Telecom Giant Bell Re-Attempts Takeover of Astral Media Assets

Bell refuses to listen to public opinion and continues to consolidate control over Canadian communications rather than compete

March 6, 2013 – The CRTC has called a public hearing in response to Bell—Canada’s largest telecom and media conglomerate—once again attempting to take over Astral Media. The CRTC denied Bell’s original proposal in Fall 2012, as it found that this concentration of power would not benefit the public.

Despite the fact that their initial proposal was denied by both the CRTC and Canadians across the country, the two companies have come back with a “watered-down” version of the deal. Even with fewer of Astral assets being acquired, however, citizens’ group OpenMedia.ca is saying that this deal is bad for Canadians and our digital economy.

OpenMedia.ca Executive Director Steve Anderson said today, “Canadians have made their position very clear: We oppose Bell getting bigger. We're glad they have been forced to walk back their previous ridiculous proposal to takeover of Canadian media, but Canadians just don't want Big Telecom getting bigger.”

Anderson went on to say, “Even with Bell’s manipulative spin, the public still opposes the merger. Big Telecom can dress up this deal any way they want, but Canadians know a bad deal when they see one. If anything, Canadians want old Big Telecom giants to be split up to create a level playing field with affordable telecom choices and innovation. Other countries like the UK have already done so with impressive results.”

OpenMedia.ca is a founding member of the Stop the Takeover Coalition that formed in opposition to Bell’s initial takeover of Astral assets.

Canada's media system is already one of the most highly concentrated in the industrialized world, and Canadians pay higher prices for limited content choices and poor service.

After denying Bell’s first application for a takeover, CRTC Chair Jean-Pierre Blais stated in a release: “It would have placed significant market power in the hands of one of the country’s largest media companies. We could not have ensured a robust Canadian broadcasting system without imposing extensive and intrusive safeguards, which would have been to the detriment of the entire industry.”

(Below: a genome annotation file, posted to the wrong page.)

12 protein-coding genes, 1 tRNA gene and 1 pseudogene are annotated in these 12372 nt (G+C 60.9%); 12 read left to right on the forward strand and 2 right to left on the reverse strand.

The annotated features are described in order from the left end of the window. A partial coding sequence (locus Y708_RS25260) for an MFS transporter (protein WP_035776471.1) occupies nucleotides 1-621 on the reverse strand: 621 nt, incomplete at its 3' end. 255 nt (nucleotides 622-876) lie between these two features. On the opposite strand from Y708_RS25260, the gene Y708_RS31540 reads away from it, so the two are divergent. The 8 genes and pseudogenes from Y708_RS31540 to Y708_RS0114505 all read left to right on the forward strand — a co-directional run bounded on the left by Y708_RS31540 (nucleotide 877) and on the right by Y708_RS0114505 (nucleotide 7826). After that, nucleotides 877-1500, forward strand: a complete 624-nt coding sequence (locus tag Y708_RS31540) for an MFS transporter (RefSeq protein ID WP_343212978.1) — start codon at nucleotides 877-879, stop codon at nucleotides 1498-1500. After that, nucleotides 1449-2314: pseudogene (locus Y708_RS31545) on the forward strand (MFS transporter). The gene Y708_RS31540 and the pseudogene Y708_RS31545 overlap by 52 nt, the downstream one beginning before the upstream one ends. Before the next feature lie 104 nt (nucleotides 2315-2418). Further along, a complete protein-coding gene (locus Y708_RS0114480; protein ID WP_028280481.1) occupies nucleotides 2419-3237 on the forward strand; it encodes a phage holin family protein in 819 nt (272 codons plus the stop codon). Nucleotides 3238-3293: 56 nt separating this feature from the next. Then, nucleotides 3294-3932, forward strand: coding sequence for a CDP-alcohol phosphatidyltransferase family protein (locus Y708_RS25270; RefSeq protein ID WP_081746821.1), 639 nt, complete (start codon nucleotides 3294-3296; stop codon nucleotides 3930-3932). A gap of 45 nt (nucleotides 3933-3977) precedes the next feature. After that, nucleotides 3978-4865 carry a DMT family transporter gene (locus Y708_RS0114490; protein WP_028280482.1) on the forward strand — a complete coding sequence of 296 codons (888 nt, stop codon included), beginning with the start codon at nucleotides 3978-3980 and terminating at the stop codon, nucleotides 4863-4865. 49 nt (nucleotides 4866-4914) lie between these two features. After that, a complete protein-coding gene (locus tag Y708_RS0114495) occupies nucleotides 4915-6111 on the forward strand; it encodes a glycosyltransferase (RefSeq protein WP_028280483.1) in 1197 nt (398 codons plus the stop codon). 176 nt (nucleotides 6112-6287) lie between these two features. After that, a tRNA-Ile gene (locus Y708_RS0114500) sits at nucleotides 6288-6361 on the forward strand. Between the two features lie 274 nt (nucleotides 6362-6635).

OpenMedia.ca agrees with the CRTC Chair and this assessment remains true under the current proposal.

Canadians can learn more about the Bell/Astral merger and take action at http://StopTheTakeover.ca.

About OpenMedia.ca

OpenMedia.ca is a grassroots organization that safeguards the possibilities of the open and affordable Internet. The group works towards informed and participatory digital policy.

Through campaigns such as StopTheMeter.ca and StopSpying.ca, OpenMedia.ca has engaged over half-a-million Canadians, and has influenced public policy and federal law.

About the Stop the Takeover Coalition

The Stop the Takeover Coalition comprises public interest groups and industry players who are coming together, based on a set of common principles, to oppose the proposed takeover of Astral Media by Bell and to promote public engagement through the Stop the Takeover campaign.

Some of the groups leading the coalition include grassroots citizen-engagment group OpenMedia.ca (the group behind the largest online campaign in Canadian history) and the Public Interest Advocacy Centre (PIAC). They are joined by the Canadian Internet Policy and Public Interest Clinic (CIPPIC), Canada Without Poverty and the CWP Advocacy Network, the Canadian Media Guild (which represents over 6,000 media workers, including those from CBC, Reuters, the Canadian Press, and Shaw Media), the Consumers' Association of Canada, the Council of Canadians (Canada’s largest citizens’ group), the Council of Senior Citizens' Organizations of British Columbia (COSCO), and Québec-based consumer groups Option consommateurs and Union des consommateurs. Learn more about the Coalition and its members at http://openmedia.ca/takeover/coalition.

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Contact

Lindsey Pinto
Communications Manager, OpenMedia.ca
1-778-238-7710
lindsey@openmedia.ca

Statistics and Background

  • Four large companies—Bell, Shaw, Rogers, and QMI—control 86 per cent of cable and satellite distribution, 70 per cent of wireless revenues, and 54 per cent of Internet Service Provider revenues.
  • A report from Boston-based Analysis Group reports that 81.4 per cent of the value of Canada’s TV distribution (cable and satellite) market is controlled by companies that also create content, such as broadcasters and production companies.
  • Canada currently has the second-highest level of cross-media ownership and vertical integration among 32 countries studied by researchers in the International Media Concentration Research Project (Columbia University). It will be the highest amongst these countries if the CRTC does not pull the plug on the Bell/Astral deal.
  • While concentration is slowly declining elsewhere, in Canada it is rising sharply; the Bell/Astral deal will compound the trend.
  • Astral products currently represent Bell's largest single content cost. Astral owns 22 television services and 84 radio stations, many of which currently compete with Bell's 30 specialty channels and 35 radio stations. This includes Super Écran, The Movie Network and HBO Canada, and top specialty brands such as Canal Vie, Canal D, VRAK TV, MusiquePlus, Teletoon, Family and Disney Junior.
  • The original Bell/Astral deal was valued at $3.38-billion.

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